The goal of the HELLADS program is to develop a 150 kilowatt (kW) laser weapon system that is ten times smaller and lighter than current lasers of similar power, enabling integration onto tactical aircraft to defend against and defeat ground threats. With a weight goal of less than five kilograms per kilowatt, and volume of three cubic meters for the laser system, HELLADS seeks to enable high-energy lasers to be integrated onto tactical aircraft, significantly increasing engagement ranges compared to ground-based systems.
The program has completed laboratory testing of a fundamental building block for HELLADS, a single laser module that successfully demonstrated the ability to achieve high power and beam quality from a significantly lighter and smaller laser. The program is now in the final development phase where a second laser module will be built and combined with the first module to generate 150 kW of power.
Following the final development phase, the plan is for the laser to be transported to White Sands Missile Range for ground testing against rockets, mortars, surface-to-air missiles and to conduct simulated air-to-ground offensive missions.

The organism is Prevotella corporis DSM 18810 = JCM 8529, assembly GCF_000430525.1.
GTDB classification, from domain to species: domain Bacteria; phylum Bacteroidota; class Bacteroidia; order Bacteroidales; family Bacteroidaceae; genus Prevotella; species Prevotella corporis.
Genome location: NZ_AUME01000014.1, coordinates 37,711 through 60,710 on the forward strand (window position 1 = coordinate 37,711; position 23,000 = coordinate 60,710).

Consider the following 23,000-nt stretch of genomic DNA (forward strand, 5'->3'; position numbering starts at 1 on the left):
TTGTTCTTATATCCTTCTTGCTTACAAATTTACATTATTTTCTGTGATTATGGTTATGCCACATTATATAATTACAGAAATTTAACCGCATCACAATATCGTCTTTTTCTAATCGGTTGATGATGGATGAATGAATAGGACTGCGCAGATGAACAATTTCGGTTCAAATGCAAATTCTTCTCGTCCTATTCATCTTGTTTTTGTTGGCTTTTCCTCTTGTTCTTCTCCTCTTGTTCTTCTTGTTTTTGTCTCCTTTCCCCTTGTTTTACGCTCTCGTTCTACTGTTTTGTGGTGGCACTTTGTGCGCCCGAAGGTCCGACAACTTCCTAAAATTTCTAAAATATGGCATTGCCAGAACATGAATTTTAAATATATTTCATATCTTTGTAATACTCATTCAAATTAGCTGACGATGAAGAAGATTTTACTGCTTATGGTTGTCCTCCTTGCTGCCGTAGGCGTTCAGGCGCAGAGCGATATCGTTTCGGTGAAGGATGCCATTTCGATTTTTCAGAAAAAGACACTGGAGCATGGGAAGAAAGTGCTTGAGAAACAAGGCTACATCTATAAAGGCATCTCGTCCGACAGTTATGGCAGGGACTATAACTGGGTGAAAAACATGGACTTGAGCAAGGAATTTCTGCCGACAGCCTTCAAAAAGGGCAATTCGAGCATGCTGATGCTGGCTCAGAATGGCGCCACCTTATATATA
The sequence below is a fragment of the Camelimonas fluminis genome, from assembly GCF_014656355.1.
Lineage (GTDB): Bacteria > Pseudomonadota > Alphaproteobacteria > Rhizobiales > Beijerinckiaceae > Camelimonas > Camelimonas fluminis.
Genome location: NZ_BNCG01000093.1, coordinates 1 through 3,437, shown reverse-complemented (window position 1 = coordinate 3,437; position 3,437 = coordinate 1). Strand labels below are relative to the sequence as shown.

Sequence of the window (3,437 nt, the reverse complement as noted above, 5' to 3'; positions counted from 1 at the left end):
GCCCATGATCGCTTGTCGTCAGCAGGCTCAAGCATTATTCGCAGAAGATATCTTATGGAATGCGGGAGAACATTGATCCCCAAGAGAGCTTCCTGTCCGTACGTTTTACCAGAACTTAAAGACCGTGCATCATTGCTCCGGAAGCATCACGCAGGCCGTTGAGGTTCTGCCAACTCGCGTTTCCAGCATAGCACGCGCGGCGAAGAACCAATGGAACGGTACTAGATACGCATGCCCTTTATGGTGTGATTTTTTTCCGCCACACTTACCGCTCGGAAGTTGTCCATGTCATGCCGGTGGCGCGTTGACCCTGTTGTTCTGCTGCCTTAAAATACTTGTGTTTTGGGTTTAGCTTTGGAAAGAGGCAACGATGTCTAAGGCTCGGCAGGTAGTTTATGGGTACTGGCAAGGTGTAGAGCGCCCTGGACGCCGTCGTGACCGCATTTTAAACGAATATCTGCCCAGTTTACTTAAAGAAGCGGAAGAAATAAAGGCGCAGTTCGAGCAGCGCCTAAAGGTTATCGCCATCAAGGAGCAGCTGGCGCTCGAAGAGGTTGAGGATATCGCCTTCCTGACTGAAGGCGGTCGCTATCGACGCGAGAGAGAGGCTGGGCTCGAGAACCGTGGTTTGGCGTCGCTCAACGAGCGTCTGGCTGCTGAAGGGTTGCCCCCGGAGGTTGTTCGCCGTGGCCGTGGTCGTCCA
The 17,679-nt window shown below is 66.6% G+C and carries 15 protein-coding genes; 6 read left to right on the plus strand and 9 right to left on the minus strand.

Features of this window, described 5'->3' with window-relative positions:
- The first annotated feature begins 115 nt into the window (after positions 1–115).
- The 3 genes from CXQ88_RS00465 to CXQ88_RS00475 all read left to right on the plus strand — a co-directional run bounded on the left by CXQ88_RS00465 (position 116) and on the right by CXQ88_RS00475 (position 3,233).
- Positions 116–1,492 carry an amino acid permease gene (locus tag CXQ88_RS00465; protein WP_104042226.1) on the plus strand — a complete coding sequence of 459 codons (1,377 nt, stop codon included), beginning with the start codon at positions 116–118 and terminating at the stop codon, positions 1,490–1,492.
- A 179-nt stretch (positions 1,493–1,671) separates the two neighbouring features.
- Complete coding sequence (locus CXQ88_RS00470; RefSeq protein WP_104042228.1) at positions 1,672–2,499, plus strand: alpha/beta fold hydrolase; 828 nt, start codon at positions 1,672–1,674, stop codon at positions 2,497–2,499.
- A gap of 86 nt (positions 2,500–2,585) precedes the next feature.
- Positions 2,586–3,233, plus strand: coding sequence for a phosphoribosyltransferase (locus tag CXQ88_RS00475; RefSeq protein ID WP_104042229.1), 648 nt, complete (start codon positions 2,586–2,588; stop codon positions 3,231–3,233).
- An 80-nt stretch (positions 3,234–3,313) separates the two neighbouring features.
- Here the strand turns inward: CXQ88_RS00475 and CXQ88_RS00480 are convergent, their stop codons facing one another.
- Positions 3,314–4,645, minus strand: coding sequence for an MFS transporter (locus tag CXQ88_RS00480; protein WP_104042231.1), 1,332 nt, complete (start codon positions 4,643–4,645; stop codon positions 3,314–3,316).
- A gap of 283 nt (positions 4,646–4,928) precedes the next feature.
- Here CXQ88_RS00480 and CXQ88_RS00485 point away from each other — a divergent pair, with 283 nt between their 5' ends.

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DARPA plans to use the completed prototypes against targets at White Sands Missile Range in early 2013--this will include ground testing against rockets, mortars, and surface-to-air missiles.
Video of a Northrop Grumman Tactical High-Energy Laser laser
The Tactical High-Energy Laser, or THEL, is a laser developed for military use, also known as the Nautilus laser system. The mobile version is the Mobile Tactical High-Energy Laser, or MTHEL.
In 2010, the chief of Russia's Armed Forces General Staff said Russia is working on a military laser system.
In 2010, Indian scientists at Defence Research and Development Organisation (DRDO) are designing new laser-based anti-missile systems called the Directed Energy Weapons (DEWs).
The Indian laser-based anti-ballistic missile systems have gone through standard testing procedures. An air defense dazzler, one of the weapons, can engage enemy helicopters at a 10 km range. The laser weapon will be set for induction in the next two years.
The scientist added that the DEW can generate 25 kW pulses, which can shoot down a missile within 7 km. Scientists are currently testing the Prithvi anti-ballistic missile system, which is scheduled for induction by 2013. The Prithvi can destroy ballistic missiles at a range of 80 km. The scientist informed that Indian scientists are developing the second-phase Prithvis, which is capable of destroying incoming ballistic missiles.
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